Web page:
California State Parks offers new plans for Upper Truckee Restoration
After a November court ruling resulted in California State Parks compromising restoration plans for the Upper Truckee River at Washoe Meadows State Park and Lake Valley State Recreation Area, the department has developed a new alternative and is seeking public comment until the end of this month.
The new plan for the Upper Truckee River Restoration and Golf Course Reconfiguration Project, Alternative 2B, is now the preferred method of action. It would relocate five of the holes of Lake Tahoe Golf Course while restoring the river. The other option on the table, Alternative 1, would require no action but treatments to the river as needed.
“The Upper Truckee River is one of the biggest producers of sediment going into Lake Tahoe,” said Cyndie Walck, an engineering geologist for California State Parks and leader of the restoration project. “A river works kind of like a conveyor belt for water and sediment, and a lot of what makes rivers go out of whack is when you mess with the slope.”
In the 1940s, parts of the Upper Truckee were straightened to form a direct channel, a common practice at the time. However, this means sediment can’t be properly filtered and is instead deposited in the lake. This ultimately destroyed the wetland ecosystem that should exist there, and now contributes to 16 dump trucks’ worth of sediment entering the lake annually, according to an environmental assessment report from Swanson Hydrology and Geomorphology (SH&G).
Versions of restoration plans have been in the works for years, but backlash over how the river and golf course should be reconfigured has stalled progress.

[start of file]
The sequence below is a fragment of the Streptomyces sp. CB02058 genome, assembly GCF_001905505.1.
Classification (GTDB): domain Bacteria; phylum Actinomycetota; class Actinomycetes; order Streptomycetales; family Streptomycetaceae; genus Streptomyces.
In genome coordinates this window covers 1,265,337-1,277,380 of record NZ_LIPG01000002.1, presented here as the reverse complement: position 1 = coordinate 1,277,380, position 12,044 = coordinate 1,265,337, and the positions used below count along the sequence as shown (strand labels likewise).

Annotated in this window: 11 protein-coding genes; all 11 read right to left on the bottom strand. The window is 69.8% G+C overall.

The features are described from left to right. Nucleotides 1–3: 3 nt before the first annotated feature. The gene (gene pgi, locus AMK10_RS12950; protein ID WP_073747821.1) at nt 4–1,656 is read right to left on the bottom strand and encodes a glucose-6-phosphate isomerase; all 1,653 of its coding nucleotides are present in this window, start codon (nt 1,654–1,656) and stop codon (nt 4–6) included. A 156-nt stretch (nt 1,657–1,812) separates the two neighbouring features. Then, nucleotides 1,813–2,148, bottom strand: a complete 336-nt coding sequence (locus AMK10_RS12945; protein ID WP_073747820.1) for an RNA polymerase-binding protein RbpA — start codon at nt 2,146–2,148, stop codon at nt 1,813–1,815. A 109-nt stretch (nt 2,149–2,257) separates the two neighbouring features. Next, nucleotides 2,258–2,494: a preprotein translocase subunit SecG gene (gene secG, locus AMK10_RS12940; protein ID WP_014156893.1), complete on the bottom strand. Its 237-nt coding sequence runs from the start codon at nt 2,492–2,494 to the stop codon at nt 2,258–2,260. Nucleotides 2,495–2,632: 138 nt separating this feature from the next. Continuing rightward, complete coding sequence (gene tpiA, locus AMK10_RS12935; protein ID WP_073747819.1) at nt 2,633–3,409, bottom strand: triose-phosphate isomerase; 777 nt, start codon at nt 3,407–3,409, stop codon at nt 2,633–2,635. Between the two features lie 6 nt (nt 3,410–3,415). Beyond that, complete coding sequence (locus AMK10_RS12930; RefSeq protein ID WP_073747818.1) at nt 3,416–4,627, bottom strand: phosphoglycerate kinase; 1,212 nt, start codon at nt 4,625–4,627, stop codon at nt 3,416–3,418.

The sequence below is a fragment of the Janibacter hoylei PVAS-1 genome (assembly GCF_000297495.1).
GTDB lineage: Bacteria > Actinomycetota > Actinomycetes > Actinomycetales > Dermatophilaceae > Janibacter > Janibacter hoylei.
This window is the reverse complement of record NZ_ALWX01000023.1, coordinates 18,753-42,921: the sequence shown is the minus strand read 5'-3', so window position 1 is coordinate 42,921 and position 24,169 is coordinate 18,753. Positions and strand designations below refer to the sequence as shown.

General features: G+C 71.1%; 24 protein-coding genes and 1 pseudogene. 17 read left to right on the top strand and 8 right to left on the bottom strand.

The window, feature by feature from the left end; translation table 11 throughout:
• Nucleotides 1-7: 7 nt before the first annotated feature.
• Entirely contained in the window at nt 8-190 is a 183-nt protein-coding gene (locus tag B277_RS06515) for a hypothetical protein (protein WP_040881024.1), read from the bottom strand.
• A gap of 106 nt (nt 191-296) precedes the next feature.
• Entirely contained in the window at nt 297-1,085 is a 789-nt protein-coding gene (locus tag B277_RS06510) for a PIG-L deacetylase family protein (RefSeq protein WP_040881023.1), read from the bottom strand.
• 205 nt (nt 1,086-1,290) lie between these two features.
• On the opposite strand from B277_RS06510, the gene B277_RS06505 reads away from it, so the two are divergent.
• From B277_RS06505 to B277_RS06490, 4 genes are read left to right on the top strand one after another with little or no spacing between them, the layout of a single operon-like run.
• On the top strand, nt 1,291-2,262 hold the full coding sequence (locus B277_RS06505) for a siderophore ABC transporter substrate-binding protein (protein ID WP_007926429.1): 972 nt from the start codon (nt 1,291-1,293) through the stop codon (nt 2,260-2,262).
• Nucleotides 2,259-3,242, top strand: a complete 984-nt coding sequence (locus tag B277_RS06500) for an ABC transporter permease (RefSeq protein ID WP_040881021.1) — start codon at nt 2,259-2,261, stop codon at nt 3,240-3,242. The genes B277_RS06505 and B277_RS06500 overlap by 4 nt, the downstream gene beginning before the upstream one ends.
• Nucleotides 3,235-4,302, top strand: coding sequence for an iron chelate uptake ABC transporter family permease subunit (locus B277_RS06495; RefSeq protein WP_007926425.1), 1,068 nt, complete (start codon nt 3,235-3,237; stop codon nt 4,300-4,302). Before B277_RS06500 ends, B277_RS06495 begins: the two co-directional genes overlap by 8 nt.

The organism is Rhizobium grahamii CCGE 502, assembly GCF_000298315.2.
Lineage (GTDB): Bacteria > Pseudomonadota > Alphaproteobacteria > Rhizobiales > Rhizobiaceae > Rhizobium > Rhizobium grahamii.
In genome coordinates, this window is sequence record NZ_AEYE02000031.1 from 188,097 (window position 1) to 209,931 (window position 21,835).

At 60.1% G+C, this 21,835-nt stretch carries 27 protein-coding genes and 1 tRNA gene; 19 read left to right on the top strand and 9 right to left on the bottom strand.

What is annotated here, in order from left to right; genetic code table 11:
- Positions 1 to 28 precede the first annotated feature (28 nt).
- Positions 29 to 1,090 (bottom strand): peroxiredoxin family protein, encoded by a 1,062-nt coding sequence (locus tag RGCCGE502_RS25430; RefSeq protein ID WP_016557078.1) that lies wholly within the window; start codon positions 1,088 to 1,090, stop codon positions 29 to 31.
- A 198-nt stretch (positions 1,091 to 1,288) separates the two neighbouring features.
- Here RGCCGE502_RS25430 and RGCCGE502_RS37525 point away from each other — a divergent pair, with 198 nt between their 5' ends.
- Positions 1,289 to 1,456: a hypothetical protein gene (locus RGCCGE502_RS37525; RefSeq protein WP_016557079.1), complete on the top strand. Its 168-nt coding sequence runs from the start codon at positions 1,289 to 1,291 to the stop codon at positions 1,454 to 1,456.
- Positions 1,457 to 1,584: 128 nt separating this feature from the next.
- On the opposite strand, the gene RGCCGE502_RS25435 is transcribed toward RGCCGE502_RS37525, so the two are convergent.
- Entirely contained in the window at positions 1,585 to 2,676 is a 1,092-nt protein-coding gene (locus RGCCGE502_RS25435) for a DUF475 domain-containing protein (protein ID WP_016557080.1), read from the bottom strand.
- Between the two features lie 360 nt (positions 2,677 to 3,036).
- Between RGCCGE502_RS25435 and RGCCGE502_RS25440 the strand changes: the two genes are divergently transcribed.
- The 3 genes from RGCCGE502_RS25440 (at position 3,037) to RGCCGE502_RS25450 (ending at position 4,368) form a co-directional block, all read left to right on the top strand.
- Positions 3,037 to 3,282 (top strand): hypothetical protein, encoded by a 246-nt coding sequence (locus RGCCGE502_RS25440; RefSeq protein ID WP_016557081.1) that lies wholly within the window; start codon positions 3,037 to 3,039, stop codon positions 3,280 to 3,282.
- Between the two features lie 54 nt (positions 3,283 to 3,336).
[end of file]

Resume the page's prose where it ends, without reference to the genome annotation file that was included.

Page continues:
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The Washoe Meadows Community has filed two lawsuits against the California Department of Parks and Recreation, one in November 2011, in which State Parks rescinded its project approval and provided required reports. The community acted again after a second project approval in 2012. The approval was revoked because the Environmental Impact Report (EIR) did not layout a specific plan available for the public.
Lynne Paulson, the leader of the Washoe Meadows Community effort, said at one point the group had about 500 people supporting its cause, and there are still hundreds of active participants.
The community initially rejected proposed Alternative 2, which had been approved and rescinded following the lawsuits. It would have relocated nine holes and resulted in about 1,600 trees being cut down.
The League to Save Lake Tahoe also opposed the plan, but has not yet taken a stance on Alternative 2B, according to Chris Carney, the League’s communications manager.